The ongoing conflict between Russia and Ukraine is disrupting global food supply chains, and experts have sounded the alarm as the war is threatening the food security of nearly half a billion people who rely on Ukrainian and Russian food exports.

Every time a massive war broke out in any part of the world, the end result was a widespread malnutrition and acute hunger among the affected populations.

At the height of the Iraq War in the 2000s, the World Food Program (WFP) noted that over 800,000 people in Iraq were going to bed hungry every night, and more than half of the country’s then-population of 23 to 26 million people were at risk of food shortages.

In Ethiopia, which is currently dealing with a civil war, the Food and Agriculture Organization of the United Nations warned that the continuing conflict is causing a famine and leaving 18 million people with acute food insecurity.

In the case of Russia’s invasion of Ukraine, the stakes are even higher since both countries are major exporters of wheat, corn and oilseeds – staple food goods which are now at risk. Globally, the two countries represent between 26 to 29 percent of global wheat exports and 67 percent of exports of sunflower seeds, cottonseed and safflower oil.

The WFP warned that any serious disruption of the production and export of these food products “could push food prices beyond their current 10-year highs.” 

“The bullets and bombs in Ukraine could take the global hunger crisis to levels beyond anything we’ve seen before,” said WFP Executive Director David Beasley. “This is not just a crisis inside Ukraine. This is going to affect supply chains, and particularly the cost of food.”

Among the largest importers of Russian and Ukrainian food products in the region are Egypt and Turkey, followed closely by Lebanon, Yemen, Israel and Oman. These Middle Eastern and Northern African countries, representing some 240 million people, will be the first victims of the disruption.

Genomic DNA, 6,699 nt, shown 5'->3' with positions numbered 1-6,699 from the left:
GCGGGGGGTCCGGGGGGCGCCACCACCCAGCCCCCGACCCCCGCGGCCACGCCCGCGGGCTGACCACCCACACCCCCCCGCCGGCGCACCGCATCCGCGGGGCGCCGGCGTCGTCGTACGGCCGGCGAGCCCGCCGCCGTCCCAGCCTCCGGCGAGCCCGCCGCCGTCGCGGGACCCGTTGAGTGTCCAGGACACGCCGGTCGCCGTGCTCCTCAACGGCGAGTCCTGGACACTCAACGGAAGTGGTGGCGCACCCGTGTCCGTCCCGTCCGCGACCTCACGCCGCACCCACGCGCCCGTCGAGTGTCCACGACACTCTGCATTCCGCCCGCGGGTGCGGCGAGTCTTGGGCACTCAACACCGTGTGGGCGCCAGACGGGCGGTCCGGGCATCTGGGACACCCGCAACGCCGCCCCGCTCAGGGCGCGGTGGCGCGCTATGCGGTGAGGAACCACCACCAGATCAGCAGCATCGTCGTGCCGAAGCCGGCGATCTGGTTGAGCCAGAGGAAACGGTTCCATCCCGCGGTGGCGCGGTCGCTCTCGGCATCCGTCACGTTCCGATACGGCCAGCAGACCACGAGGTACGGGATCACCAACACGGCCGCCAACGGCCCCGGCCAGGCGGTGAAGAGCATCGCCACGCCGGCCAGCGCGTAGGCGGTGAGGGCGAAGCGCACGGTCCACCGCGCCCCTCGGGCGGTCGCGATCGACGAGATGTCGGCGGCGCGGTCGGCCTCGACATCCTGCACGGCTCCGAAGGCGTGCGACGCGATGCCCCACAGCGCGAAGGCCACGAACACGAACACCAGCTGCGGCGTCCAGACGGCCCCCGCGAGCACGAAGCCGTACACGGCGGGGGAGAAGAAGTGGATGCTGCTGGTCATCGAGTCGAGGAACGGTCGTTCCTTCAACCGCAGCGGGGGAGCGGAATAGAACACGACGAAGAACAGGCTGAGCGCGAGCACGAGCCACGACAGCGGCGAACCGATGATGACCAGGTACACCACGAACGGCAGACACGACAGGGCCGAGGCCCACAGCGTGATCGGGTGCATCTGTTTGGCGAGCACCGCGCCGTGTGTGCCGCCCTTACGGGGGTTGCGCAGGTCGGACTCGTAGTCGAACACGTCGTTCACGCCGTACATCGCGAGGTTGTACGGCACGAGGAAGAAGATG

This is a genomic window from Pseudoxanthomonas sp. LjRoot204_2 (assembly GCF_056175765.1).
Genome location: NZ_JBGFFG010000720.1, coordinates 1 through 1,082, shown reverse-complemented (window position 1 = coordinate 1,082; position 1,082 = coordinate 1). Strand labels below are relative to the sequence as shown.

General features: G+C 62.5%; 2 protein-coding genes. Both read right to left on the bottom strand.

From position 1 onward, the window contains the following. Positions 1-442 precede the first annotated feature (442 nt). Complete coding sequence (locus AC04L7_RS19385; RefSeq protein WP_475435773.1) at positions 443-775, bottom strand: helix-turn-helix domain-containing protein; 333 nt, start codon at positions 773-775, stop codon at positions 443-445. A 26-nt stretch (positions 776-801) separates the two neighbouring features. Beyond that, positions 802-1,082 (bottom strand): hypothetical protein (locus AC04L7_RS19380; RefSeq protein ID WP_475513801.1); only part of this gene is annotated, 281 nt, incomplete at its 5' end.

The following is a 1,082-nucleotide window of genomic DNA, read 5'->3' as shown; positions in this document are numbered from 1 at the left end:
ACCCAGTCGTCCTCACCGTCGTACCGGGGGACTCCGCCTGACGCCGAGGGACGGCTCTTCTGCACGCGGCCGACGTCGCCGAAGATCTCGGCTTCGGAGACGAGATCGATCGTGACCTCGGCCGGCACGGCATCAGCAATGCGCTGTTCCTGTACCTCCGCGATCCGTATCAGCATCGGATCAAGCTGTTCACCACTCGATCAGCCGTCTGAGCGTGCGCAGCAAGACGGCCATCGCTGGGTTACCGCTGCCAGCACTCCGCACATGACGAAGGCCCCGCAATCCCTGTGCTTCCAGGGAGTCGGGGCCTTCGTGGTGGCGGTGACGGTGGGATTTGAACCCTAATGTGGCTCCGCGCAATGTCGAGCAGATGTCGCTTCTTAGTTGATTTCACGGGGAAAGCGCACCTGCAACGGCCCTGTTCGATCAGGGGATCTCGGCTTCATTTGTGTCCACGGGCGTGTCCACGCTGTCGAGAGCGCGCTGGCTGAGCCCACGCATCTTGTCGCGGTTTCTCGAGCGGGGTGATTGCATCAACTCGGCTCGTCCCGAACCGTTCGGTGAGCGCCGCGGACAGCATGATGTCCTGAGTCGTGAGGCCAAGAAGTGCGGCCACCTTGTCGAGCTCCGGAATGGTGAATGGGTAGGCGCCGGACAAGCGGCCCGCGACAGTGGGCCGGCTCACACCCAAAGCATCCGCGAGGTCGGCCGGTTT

Among those who will be the first victims of the disruption in the region will be around 474 million people living in the Middle East and North Africa who are the largest importers of Ukrainian and Russian food products. These countries include Egypt, Turkey, Lebanon, Yemen, Israel, Oman and other countries in North Africa and the Arab Gulf.

War in Ukraine keeping agricultural workers from working their fields

Oleg Ustenko, an economic adviser to Ukrainian President Volodymyr Zelenskyy, in an opinion piece written for Financial Times, warned that the first 10 days of March is the regular window to start planting for what is called the country’s “spring sowing campaign.” The planting for this harvest needs to be fully completed by the last week of April for the country to reap the harvest at a normal schedule.

“We have highly productive soil, but also a climate that sets the rules,” wrote Ustenko. “there is already no way that Ukrainians will be able to sow this year based on a normal schedule. Those parts of Ukraine which are most productive in terms of agricultural production are now consistently under aerial attack and artillery bombardment.”

Ustenko noted that working the fields in the most productive northern and eastern oblasts (administrative regions) of Ukraine “has become practically impossible.”

“According to regional administrators, some of these fields are likely to be mined or contain unexploded ordnance,” continued Ustenko. He added that Ukrainian agricultural workers are ready to start their work, but before they can do so the fields they work will have to be cleared of mines and unexploded ordnance.

Unfortunately, Ustenko said many agricultural workers will be unable to work for some time due to the war requiring that they offer their services to the war effort. This includes scouting for and capturing abandoned Russian military equipment and attacking Russian supply lines and convoys.

In an appeal for the world to intervene, Ustenko warned that if the war doesn’t end immediately, the world could experience a drop of between 10 to 50 percent of major agrarian products that come out of not just Ukraine but also Russia. This includes wheat, barley, corn, rapeseed and sunflower oil.

The cost of this loss of agricultural productivity will mostly be felt by Ukrainians, as well as Russian soldiers currently in the country who are forced to rely on Ukrainian food due to poor logistics and crippled supply lines.

“But it will also fall on people around the world who worry about how much food they can afford to buy for their families,” wrote Ustenko. “The Russian bell tolls for people who consume food everywhere.”

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